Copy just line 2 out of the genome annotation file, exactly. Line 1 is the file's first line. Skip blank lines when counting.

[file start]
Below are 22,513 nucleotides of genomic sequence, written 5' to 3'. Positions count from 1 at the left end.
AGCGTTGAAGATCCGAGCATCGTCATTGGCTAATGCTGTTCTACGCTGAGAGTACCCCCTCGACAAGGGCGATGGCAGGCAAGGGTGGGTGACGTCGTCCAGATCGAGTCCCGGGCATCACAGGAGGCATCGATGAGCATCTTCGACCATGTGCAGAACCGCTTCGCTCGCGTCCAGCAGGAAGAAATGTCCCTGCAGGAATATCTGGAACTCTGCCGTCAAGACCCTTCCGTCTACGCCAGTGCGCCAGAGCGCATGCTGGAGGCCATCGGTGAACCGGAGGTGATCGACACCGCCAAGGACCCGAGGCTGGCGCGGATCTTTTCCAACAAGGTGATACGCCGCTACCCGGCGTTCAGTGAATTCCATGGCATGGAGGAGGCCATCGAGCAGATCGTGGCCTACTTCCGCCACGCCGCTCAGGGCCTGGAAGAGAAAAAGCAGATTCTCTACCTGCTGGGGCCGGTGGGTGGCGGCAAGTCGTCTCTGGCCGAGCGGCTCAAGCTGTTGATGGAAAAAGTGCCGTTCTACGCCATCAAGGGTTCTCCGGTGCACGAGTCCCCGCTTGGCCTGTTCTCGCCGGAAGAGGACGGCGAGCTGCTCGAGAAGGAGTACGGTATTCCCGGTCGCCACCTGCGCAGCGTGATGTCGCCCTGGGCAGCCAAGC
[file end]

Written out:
AGCGTTGAAGATCCGAGCATCGTCATTGGCTAATGCTGTTCTACGCTGAGAGTACCCCCTCGACAAGGGCGATGGCAGGCAAGGGTGGGTGACGTCGTCCAGATCGAGTCCCGGGCATCACAGGAGGCATCGATGAGCATCTTCGACCATGTGCAGAACCGCTTCGCTCGCGTCCAGCAGGAAGAAATGTCCCTGCAGGAATATCTGGAACTCTGCCGTCAAGACCCTTCCGTCTACGCCAGTGCGCCAGAGCGCATGCTGGAGGCCATCGGTGAACCGGAGGTGATCGACACCGCCAAGGACCCGAGGCTGGCGCGGATCTTTTCCAACAAGGTGATACGCCGCTACCCGGCGTTCAGTGAATTCCATGGCATGGAGGAGGCCATCGAGCAGATCGTGGCCTACTTCCGCCACGCCGCTCAGGGCCTGGAAGAGAAAAAGCAGATTCTCTACCTGCTGGGGCCGGTGGGTGGCGGCAAGTCGTCTCTGGCCGAGCGGCTCAAGCTGTTGATGGAAAAAGTGCCGTTCTACGCCATCAAGGGTTCTCCGGTGCACGAGTCCCCGCTTGGCCTGTTCTCGCCGGAAGAGGACGGCGAGCTGCTCGAGAAGGAGTACGGTATTCCCGGTCGCCACCTGCGCAGCGTGATGTCGCCCTGGGCAGCCAAGC